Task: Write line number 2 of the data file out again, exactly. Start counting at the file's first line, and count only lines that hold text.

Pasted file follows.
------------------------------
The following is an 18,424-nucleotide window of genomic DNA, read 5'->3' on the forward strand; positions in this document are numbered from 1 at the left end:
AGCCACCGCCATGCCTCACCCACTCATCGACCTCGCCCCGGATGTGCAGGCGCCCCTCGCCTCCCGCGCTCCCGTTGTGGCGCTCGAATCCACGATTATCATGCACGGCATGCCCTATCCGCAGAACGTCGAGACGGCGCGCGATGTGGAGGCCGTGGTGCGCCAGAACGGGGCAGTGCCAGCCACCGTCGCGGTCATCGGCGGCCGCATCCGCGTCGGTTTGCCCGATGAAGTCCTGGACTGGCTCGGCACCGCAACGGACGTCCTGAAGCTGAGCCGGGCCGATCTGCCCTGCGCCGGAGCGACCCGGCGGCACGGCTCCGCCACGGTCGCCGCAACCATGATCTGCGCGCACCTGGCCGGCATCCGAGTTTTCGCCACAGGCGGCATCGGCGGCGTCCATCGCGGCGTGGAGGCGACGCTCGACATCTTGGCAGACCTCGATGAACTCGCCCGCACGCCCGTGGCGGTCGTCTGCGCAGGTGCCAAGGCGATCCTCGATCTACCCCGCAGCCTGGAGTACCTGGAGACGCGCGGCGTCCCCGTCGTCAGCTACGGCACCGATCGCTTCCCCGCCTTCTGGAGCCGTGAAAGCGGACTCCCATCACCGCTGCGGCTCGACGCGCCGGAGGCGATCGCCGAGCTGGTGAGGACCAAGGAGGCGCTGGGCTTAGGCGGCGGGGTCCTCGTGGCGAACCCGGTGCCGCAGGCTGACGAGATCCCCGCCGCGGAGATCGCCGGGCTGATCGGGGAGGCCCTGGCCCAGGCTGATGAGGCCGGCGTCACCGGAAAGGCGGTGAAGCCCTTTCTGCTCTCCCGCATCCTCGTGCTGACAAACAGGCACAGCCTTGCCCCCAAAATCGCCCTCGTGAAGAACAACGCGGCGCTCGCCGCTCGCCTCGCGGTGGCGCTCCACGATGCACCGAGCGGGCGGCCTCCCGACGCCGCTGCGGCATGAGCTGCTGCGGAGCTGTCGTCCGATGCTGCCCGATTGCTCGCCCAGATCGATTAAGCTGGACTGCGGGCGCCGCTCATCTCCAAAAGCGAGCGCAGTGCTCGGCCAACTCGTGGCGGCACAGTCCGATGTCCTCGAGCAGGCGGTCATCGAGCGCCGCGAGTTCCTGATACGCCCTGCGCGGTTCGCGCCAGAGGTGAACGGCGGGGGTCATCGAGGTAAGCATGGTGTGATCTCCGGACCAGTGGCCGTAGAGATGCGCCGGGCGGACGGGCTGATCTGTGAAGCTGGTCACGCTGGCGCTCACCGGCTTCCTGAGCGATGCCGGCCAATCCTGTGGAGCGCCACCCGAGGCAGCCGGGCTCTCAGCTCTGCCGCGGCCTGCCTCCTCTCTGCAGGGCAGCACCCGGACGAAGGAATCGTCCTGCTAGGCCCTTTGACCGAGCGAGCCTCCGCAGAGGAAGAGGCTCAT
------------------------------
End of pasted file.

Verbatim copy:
AGCCACCGCCATGCCTCACCCACTCATCGACCTCGCCCCGGATGTGCAGGCGCCCCTCGCCTCCCGCGCTCCCGTTGTGGCGCTCGAATCCACGATTATCATGCACGGCATGCCCTATCCGCAGAACGTCGAGACGGCGCGCGATGTGGAGGCCGTGGTGCGCCAGAACGGGGCAGTGCCAGCCACCGTCGCGGTCATCGGCGGCCGCATCCGCGTCGGTTTGCCCGATGAAGTCCTGGACTGGCTCGGCACCGCAACGGACGTCCTGAAGCTGAGCCGGGCCGATCTGCCCTGCGCCGGAGCGACCCGGCGGCACGGCTCCGCCACGGTCGCCGCAACCATGATCTGCGCGCACCTGGCCGGCATCCGAGTTTTCGCCACAGGCGGCATCGGCGGCGTCCATCGCGGCGTGGAGGCGACGCTCGACATCTTGGCAGACCTCGATGAACTCGCCCGCACGCCCGTGGCGGTCGTCTGCGCAGGTGCCAAGGCGATCCTCGATCTACCCCGCAGCCTGGAGTACCTGGAGACGCGCGGCGTCCCCGTCGTCAGCTACGGCACCGATCGCTTCCCCGCCTTCTGGAGCCGTGAAAGCGGACTCCCATCACCGCTGCGGCTCGACGCGCCGGAGGCGATCGCCGAGCTGGTGAGGACCAAGGAGGCGCTGGGCTTAGGCGGCGGGGTCCTCGTGGCGAACCCGGTGCCGCAGGCTGACGAGATCCCCGCCGCGGAGATCGCCGGGCTGATCGGGGAGGCCCTGGCCCAGGCTGATGAGGCCGGCGTCACCGGAAAGGCGGTGAAGCCCTTTCTGCTCTCCCGCATCCTCGTGCTGACAAACAGGCACAGCCTTGCCCCCAAAATCGCCCTCGTGAAGAACAACGCGGCGCTCGCCGCTCGCCTCGCGGTGGCGCTCCACGATGCACCGAGCGGGCGGCCTCCCGACGCCGCTGCGGCATGAGCTGCTGCGGAGCTGTCGTCCGATGCTGCCCGATTGCTCGCCCAGATCGATTAAGCTGGACTGCGGGCGCCGCTCATCTCCAAAAGCGAGCGCAGTGCTCGGCCAACTCGTGGCGGCACAGTCCGATGTCCTCGAGCAGGCGGTCATCGAGCGCCGCGAGTTCCTGATACGCCCTGCGCGGTTCGCGCCAGAGGTGAACGGCGGGGGTCATCGAGGTAAGCATGGTGTGATCTCCGGACCAGTGGCCGTAGAGATGCGCCGGGCGGACGGGCTGATCTGTGAAGCTGGTCACGCTGGCGCTCACCGGCTTCCTGAGCGATGCCGGCCAATCCTGTGGAGCGCCACCCGAGGCAGCCGGGCTCTCAGCTCTGCCGCGGCCTGCCTCCTCTCTGCAGGGCAGCACCCGGACGAAGGAATCGTCCTGCTAGGCCCTTTGACCGAGCGAGCCTCCGCAGAGGAAGAGGCTCAT